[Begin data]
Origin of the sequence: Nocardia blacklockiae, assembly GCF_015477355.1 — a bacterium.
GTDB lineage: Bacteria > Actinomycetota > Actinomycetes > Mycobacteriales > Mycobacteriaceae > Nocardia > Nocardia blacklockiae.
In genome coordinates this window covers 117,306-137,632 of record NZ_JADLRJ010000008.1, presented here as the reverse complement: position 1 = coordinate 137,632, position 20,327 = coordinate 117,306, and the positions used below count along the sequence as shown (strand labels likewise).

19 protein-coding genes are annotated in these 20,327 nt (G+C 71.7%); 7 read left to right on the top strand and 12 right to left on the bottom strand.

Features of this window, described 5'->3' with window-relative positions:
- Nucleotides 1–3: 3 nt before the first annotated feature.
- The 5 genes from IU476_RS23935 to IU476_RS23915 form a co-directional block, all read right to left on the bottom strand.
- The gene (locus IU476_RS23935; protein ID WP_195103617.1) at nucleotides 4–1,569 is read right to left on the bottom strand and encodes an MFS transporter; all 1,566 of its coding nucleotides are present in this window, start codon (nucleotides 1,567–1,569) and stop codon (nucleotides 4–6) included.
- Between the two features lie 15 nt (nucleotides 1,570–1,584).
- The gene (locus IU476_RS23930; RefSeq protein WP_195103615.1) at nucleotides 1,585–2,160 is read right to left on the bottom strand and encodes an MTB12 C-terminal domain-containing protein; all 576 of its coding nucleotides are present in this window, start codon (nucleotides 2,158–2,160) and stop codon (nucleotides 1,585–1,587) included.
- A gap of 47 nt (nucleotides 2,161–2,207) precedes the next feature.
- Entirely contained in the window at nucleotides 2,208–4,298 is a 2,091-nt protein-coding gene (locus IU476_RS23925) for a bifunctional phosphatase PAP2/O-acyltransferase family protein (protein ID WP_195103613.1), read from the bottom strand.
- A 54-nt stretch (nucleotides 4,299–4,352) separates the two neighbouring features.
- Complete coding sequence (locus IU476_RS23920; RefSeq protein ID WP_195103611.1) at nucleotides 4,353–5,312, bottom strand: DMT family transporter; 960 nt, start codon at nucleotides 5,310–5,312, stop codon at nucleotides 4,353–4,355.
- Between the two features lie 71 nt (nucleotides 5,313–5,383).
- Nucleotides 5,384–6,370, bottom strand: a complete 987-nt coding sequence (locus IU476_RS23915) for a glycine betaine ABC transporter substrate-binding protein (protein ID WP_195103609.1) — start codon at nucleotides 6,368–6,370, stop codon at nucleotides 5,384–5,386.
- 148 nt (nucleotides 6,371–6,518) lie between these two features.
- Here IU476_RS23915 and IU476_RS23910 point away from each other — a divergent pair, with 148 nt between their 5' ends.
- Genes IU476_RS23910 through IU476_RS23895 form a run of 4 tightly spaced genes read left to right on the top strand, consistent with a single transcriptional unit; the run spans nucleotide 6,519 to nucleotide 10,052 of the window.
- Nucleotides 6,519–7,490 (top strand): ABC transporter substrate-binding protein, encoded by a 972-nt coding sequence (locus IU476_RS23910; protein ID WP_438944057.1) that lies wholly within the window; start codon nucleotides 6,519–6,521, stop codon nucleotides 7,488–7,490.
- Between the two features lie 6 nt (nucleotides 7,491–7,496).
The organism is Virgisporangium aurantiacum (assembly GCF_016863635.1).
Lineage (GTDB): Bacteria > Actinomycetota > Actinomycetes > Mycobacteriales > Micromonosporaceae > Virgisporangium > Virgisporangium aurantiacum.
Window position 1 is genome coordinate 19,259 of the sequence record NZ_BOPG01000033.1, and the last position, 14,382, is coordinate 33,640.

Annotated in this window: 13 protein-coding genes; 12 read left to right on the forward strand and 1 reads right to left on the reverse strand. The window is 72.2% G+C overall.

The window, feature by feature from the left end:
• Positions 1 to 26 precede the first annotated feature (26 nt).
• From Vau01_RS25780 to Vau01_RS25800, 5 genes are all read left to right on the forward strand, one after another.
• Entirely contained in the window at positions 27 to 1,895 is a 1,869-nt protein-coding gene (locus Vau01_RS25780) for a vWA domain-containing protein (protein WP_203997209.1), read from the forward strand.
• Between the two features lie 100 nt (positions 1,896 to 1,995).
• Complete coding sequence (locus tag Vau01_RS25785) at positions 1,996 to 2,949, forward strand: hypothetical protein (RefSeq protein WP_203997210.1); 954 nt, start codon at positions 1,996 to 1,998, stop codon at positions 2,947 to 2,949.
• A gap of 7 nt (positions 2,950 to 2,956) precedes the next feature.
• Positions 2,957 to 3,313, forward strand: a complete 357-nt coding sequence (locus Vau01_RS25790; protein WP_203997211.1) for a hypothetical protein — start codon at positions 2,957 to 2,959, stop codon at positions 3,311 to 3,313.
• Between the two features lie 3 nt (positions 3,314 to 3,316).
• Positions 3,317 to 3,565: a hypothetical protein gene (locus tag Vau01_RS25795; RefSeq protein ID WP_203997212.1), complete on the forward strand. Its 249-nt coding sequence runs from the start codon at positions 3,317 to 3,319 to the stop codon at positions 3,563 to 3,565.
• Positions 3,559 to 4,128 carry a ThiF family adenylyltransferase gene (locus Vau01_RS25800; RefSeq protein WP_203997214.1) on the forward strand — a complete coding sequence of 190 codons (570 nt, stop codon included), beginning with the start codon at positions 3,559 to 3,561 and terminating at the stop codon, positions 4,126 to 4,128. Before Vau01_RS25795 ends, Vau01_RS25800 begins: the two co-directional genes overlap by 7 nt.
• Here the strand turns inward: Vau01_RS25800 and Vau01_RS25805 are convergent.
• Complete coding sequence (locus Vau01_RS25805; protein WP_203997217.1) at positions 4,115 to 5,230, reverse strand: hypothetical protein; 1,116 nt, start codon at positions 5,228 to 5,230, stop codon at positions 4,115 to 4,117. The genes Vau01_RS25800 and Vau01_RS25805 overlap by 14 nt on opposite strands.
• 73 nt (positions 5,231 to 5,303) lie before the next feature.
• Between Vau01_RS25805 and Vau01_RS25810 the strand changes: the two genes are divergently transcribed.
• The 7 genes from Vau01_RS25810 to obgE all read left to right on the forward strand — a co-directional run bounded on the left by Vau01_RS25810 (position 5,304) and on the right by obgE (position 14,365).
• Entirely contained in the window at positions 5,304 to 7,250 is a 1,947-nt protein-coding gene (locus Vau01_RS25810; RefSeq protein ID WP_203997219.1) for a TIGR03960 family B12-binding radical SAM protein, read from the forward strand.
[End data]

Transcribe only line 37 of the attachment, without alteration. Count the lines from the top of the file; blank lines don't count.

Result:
• Here the strand turns inward: Vau01_RS25800 and Vau01_RS25805 are convergent.